IS FATHER REESE, THOUGH, A HERETIC AND AN APOSTATE? OF COURSE ONLY A BISHOP CAN LABEL HIM THAT WAY AND UNLESS HE REPENTED, I PRESUME HE COULD BE EXCOMMUNICATED. HE COULD ALSO BE LAICIZED. SHOULD HE BE?
In a very, very embarrassing for him commentary he writes for the National Catholic Reporter, which you can read in full HERE, he says this in part:
Since my critics often accuse me of heresy, before I go further, let me affirm that I believe in the real presence of Christ in the Eucharist. I just don't believe in transubstantiation because I don't believe in prime matter, substantial forms and accidents that are part of Aristotelian metaphysics…
…So, first, forget transubstantiation. Better to admit that Christ's presence in the Eucharist is an unexplainable mystery that our little minds cannot comprehend.
However, this is what the Catechism of the Catholic Church teaches:
"The Council of Trent summarizes the Catholic faith by declaring: ‘Because Christ our Redeemer said that it was truly his body that he was offering under the species of bread, it has always been the conviction of the Church of God, and this holy Council now declares again, that by the consecration of the bread and wine there takes place a change of the whole substance of the bread into the substance of the body of Christ our Lord and of the whole substance of the wine into the substance of his blood. This change the holy Catholic Church has fittingly and properly called transubstantiation.’"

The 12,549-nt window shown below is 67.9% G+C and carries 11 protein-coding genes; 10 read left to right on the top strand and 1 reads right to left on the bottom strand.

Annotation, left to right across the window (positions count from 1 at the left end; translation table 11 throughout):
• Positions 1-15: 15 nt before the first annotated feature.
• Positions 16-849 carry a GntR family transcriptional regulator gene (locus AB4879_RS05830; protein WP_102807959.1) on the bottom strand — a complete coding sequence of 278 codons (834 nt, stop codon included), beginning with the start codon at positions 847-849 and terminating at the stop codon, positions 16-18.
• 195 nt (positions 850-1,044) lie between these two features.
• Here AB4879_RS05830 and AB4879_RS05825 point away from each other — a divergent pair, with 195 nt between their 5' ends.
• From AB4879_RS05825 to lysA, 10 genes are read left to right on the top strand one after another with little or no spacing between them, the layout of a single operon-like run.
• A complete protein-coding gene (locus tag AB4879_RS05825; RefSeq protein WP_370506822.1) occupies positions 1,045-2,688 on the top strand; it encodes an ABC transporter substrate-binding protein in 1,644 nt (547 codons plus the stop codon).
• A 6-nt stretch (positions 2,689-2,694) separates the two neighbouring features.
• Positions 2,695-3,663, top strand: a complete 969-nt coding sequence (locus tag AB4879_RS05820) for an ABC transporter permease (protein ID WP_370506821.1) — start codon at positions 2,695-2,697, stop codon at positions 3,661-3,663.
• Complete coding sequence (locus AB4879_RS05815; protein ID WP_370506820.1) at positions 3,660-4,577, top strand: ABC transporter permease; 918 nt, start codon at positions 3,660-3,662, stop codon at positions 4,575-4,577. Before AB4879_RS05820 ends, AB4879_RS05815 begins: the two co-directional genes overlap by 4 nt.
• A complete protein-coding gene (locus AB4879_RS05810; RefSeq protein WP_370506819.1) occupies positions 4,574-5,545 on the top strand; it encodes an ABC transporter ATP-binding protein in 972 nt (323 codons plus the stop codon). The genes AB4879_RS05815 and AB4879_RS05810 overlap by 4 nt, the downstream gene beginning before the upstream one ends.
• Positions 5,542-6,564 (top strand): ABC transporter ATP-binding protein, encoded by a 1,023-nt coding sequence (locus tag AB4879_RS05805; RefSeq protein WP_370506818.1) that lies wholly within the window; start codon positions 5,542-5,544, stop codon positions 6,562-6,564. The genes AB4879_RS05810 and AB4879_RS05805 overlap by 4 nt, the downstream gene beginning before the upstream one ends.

He’s a publicity hound and a boob
TJM, if he was a boob more people would click on him. Seriously, He demonstrates a good point about transubstantiation in that bread can be different from other bread by what it is in substance. Men are men, but each unique. I am a man, and so was Christ. But we are different in substance of our nature. Fr. Reese allows himself to be tempted to explain the Mystery rather than cleve to the Faith of it. He backtracks on this, a little too late, and probably out of ego.
I like the word "boob." I never took this guy seriously. He thinks he is being cool by dissing the term "transubstantiation."
To what end? There are legions of priest as bad or worse than him. The damage has been done and turning back isn't possible.
The postconciliar Church is ungovernable. The laity has been miseducated and neglected to the point where they generally don't care about apostasy and heresy.
For a time, it appears that the enemies of the Church have triumphed.
For a time.
Note well what is not in Trent's definition of transubstantiation: prime matter, substantial forms, accidents, or Aristotelian metaphysics. "Substance" here meant "what it is." In the previous chapter Trent declares that this change happens under the "species," i.e. appearance, of bread and wine. Thus all Trent is saying is that the "what it is" is changed but the "what is looks like" remains. It then says that this is fittingly and properly called transubstantiation. Those who try to discredit the Church's teaching on transubstantiation by attaching other meanings or explanations to it are being too clever and do not really understand the teaching of the Council of Trent on the subject.